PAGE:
We love picture book biographies here at Redeemed Reader, and, thankfully, publishers seem to love them, too!
Below are several new picture book biographies, some by established authors in the field (such as Demi), some stand-alone titles, and a new picture book biography series. Interestingly, TWO titles are about Marie Curie. Most of these are best for upper elementary/middle grades.
Marie Curie: Little Guides to Great Lives by Isabel Thomas and illustrated by Anke Beckman. Laurence King Publishing, 2018. 64 pages.
Part of the brand new series “Little Guides to Great Lives,” this small book (approximately 6×8 inches) contains a wealth of information about Marie Curie and her scientific interests. Quirky, cartoon-esque illustrations expand on both Curie’s life as well as the scientific concepts she was experimenting with, lending an almost graphic-novel style to the book. Curie’s life is told in simple text, beginning with her childhood and continuing until her death. Curie’s disappointments at her frustrated studying during her youth, her many “firsts” for both women and scientists (2 Novel Prizes! The first woman doctorate! And more!), and her complicated relationships (including a close relationship with a married man after her husband’s death) make this a complex biography for the usual picture book field. A timeline in the back as well as a very helpful glossary round out the book. This title would make a suitable introduction to someone like Curie if an upper elementary student or classroom was studying science or history concepts that included Curie and her work. Most families will find this a fine library checkout instead of needing to own it. Other titles in the series include Leonardo da Vinci, Frida Kahlo, Nelson Mandela, Amelia Earhart, and Charles Darwin, each illustrated by a different illustrator. Best for ages 8-12.
Marie Curie by Demi. Henry Holt and Co., 2018. 40 pages.
Demi’s biography is very different from the Little Guides edition above. Much more personal in tone, Demi focuses on Marie more than the scientific details of her work. Demi covers nearly the exact same events, but her watercolor and mixed media illustrations combined with her more human interest approach makes this a much livelier introduction to Curie, particularly for younger students. Marie is always pictured in the same color, making her easy to spot in each illustration. A basic glossary and timeline along with a short list of further resources is provided in the end matter. Best for ages 6-10.
Confucius: Great Teacher of China by Demi. Lee & Low, 2018. 48 pages.
Demi’s artistic style lends itself so well to stories set in Asia. Confucius’s story is recounted in paragraphs (~1 per page) accompanied by illustrations set off in gold borders with judicious use of white space–much like a beautiful Chinese hanging banner. The text is straightforward and includes multiple quotations from the Analects of Confucius. Back matter includes sources. While a timeline isn’t included in the back matter, dates are sprinkled throughout the text. This is a lovely introduction to such an important ancient Chinese figure. Best for ages 8-12.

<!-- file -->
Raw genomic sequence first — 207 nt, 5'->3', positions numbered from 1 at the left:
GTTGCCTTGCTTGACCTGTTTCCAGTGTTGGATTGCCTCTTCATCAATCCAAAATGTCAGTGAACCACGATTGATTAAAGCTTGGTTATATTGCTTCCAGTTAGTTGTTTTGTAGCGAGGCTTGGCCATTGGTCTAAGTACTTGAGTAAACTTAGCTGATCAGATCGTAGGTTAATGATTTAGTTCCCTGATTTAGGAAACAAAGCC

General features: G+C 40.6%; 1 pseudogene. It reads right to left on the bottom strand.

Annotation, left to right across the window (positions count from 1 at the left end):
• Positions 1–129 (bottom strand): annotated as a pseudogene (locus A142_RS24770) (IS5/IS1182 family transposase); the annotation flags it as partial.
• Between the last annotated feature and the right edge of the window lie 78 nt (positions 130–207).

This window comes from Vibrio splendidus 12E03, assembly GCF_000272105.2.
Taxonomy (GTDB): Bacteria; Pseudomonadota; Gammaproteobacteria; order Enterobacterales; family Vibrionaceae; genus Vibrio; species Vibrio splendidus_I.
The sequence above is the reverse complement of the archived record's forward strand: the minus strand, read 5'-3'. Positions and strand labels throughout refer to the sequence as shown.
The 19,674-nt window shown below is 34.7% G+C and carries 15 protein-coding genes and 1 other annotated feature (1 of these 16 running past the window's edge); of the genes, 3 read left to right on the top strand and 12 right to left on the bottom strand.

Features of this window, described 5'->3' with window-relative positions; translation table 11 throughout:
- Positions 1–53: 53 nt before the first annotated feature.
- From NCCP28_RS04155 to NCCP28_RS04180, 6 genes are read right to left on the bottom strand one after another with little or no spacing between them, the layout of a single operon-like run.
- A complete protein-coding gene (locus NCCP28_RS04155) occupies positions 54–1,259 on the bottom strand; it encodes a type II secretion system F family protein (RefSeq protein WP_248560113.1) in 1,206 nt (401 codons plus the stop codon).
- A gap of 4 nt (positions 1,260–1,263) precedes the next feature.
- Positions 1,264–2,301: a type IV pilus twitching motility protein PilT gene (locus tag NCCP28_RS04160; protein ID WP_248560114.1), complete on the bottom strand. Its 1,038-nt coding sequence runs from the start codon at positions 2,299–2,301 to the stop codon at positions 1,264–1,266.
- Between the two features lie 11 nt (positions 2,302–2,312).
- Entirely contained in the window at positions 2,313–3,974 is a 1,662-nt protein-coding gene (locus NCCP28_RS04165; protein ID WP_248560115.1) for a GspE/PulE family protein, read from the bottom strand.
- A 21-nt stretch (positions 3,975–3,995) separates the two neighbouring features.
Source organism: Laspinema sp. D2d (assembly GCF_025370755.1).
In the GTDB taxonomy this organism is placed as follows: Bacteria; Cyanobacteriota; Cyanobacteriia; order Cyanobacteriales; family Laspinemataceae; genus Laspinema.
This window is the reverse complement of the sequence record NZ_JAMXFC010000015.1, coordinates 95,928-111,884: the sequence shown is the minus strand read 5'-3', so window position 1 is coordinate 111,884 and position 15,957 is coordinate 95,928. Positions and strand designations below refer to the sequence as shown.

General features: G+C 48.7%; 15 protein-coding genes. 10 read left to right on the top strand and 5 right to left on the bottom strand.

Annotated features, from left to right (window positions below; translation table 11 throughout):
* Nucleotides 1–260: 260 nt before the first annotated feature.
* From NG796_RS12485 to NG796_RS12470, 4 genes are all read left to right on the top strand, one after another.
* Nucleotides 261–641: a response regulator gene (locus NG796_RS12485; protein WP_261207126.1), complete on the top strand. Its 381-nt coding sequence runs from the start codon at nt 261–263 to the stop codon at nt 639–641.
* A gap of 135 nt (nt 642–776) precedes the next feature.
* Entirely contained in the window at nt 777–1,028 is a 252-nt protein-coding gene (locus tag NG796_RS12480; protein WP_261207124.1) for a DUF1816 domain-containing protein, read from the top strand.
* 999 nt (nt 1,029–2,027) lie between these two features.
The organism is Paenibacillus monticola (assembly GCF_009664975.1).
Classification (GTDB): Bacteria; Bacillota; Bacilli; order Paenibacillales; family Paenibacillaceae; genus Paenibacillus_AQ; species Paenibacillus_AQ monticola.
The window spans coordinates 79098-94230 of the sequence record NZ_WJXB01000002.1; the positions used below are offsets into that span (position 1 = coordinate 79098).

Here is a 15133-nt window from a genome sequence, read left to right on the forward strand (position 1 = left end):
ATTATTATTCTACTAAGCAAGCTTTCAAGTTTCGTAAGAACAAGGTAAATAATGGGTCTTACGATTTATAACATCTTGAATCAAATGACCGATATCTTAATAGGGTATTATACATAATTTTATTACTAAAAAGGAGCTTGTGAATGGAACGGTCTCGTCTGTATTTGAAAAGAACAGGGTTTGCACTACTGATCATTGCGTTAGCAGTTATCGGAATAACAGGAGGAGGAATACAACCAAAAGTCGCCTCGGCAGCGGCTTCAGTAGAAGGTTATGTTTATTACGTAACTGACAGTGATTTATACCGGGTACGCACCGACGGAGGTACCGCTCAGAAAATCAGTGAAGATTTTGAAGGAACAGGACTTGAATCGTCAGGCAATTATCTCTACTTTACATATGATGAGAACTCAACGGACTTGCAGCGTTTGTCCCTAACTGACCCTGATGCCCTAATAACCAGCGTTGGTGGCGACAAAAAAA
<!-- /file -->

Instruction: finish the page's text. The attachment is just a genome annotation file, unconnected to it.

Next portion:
Chester Nez and the Unbreakable Code: A Navajo Code Talker’s Story by Joseph Bruchac and illustrated by Liz Amini-Holmes. Albert Whitman, 2018. 32 pages.
The story of the Navajo Code Talkers is such a fascinating one–and one with delicate complexity as the U.S. government suddenly wanted one of its Indian nations to act, well, as themselves. The Indian schools were fully established by WWII, and many Native Americans had been sent off to be educated as white children. Bruchac’s picture book biography of Chester Nez conveys this tension clearly, and he also gives great attention to Chester Nez’s following of the Navajo Way in terms of religion as well as language. An interesting introduction to the code talkers and to the Navajo way of life, this biography would work best for upper elementary students. End matter includes an author’s note, a timeline, and a portion of the code. Best for ages 8-12.
Young, Gifted and Black: Meet 52 Black Heroes from Past and Present by Jamia Wilson and illustrated by Andrea Pippins. Wide Eyed Editions, 2018. 64 pages.
A clipped, journalistic style accompanied by exuberant, colorful illustrations introduce 52 black figures in rapid succession. While none of the individual biographies is a complete introduction to any one person, the stellar variety of people who made their mark against great odds serves as a great motivation for young readers to pursue their own dreams. If that sounds somewhat humanistic, the tone of the book is even more so. Little to no reference to anyone’s faith (especially if that faith was Protestant Christianity, as opposed to Catholicism or Islam) coupled with pithy “Follow your dreams” quotations make this a rousing call for humans to succeed by their own human effort. That’s not enough to skip this book, however, but it is a reminder to seek out more thoughtful, nuanced biographies for the characters that pique your child’s interest. The sheer diversity of countries and vocations make this a fun book to flip through. Everyone, whether as famous and well known as Barack Obama or Martin Luther King, Jr., or as unfamiliar (to Americans) as Chimamanda Ngozi Adichie, gets the same treatment: an opening sentence explaining his or her claim to fame followed by several paragraphs briefly outlining the person’s childhood/education and salient achievements. At least one quotation from each person is also included. Bonus: the “index” in the back is a photographic one–a very nice touch. Best for ages 8-12.